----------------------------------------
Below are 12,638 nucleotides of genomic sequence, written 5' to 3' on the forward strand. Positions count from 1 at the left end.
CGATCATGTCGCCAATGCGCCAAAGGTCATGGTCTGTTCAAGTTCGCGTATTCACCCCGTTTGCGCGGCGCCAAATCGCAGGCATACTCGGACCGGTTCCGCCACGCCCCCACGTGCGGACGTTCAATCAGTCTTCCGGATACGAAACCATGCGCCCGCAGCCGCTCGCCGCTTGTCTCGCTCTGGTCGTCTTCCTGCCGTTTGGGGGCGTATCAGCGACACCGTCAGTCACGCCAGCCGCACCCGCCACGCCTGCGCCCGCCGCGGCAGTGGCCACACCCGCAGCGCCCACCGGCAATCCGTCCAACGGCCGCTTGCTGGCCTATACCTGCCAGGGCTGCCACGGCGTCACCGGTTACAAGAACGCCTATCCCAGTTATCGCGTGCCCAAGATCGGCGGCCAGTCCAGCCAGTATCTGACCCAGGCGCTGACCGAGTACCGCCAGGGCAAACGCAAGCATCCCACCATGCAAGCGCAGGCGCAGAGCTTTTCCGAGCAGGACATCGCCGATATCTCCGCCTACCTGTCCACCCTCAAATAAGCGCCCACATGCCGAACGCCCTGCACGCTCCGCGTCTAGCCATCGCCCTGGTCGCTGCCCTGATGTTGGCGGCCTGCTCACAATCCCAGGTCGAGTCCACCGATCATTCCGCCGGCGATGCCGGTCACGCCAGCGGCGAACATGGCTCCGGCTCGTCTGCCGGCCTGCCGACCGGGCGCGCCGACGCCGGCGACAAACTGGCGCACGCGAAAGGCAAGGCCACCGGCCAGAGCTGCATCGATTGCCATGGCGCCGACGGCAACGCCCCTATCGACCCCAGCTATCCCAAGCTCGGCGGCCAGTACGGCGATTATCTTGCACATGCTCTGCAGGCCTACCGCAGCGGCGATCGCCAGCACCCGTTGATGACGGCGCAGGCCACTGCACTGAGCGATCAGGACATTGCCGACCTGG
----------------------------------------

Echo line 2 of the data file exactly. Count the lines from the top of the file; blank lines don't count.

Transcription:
CGATCATGTCGCCAATGCGCCAAAGGTCATGGTCTGTTCAAGTTCGCGTATTCACCCCGTTTGCGCGGCGCCAAATCGCAGGCATACTCGGACCGGTTCCGCCACGCCCCCACGTGCGGACGTTCAATCAGTCTTCCGGATACGAAACCATGCGCCCGCAGCCGCTCGCCGCTTGTCTCGCTCTGGTCGTCTTCCTGCCGTTTGGGGGCGTATCAGCGACACCGTCAGTCACGCCAGCCGCACCCGCCACGCCTGCGCCCGCCGCGGCAGTGGCCACACCCGCAGCGCCCACCGGCAATCCGTCCAACGGCCGCTTGCTGGCCTATACCTGCCAGGGCTGCCACGGCGTCACCGGTTACAAGAACGCCTATCCCAGTTATCGCGTGCCCAAGATCGGCGGCCAGTCCAGCCAGTATCTGACCCAGGCGCTGACCGAGTACCGCCAGGGCAAACGCAAGCATCCCACCATGCAAGCGCAGGCGCAGAGCTTTTCCGAGCAGGACATCGCCGATATCTCCGCCTACCTGTCCACCCTCAAATAAGCGCCCACATGCCGAACGCCCTGCACGCTCCGCGTCTAGCCATCGCCCTGGTCGCTGCCCTGATGTTGGCGGCCTGCTCACAATCCCAGGTCGAGTCCACCGATCATTCCGCCGGCGATGCCGGTCACGCCAGCGGCGAACATGGCTCCGGCTCGTCTGCCGGCCTGCCGACCGGGCGCGCCGACGCCGGCGACAAACTGGCGCACGCGAAAGGCAAGGCCACCGGCCAGAGCTGCATCGATTGCCATGGCGCCGACGGCAACGCCCCTATCGACCCCAGCTATCCCAAGCTCGGCGGCCAGTACGGCGATTATCTTGCACATGCTCTGCAGGCCTACCGCAGCGGCGATCGCCAGCACCCGTTGATGACGGCGCAGGCCACTGCACTGAGCGATCAGGACATTGCCGACCTGG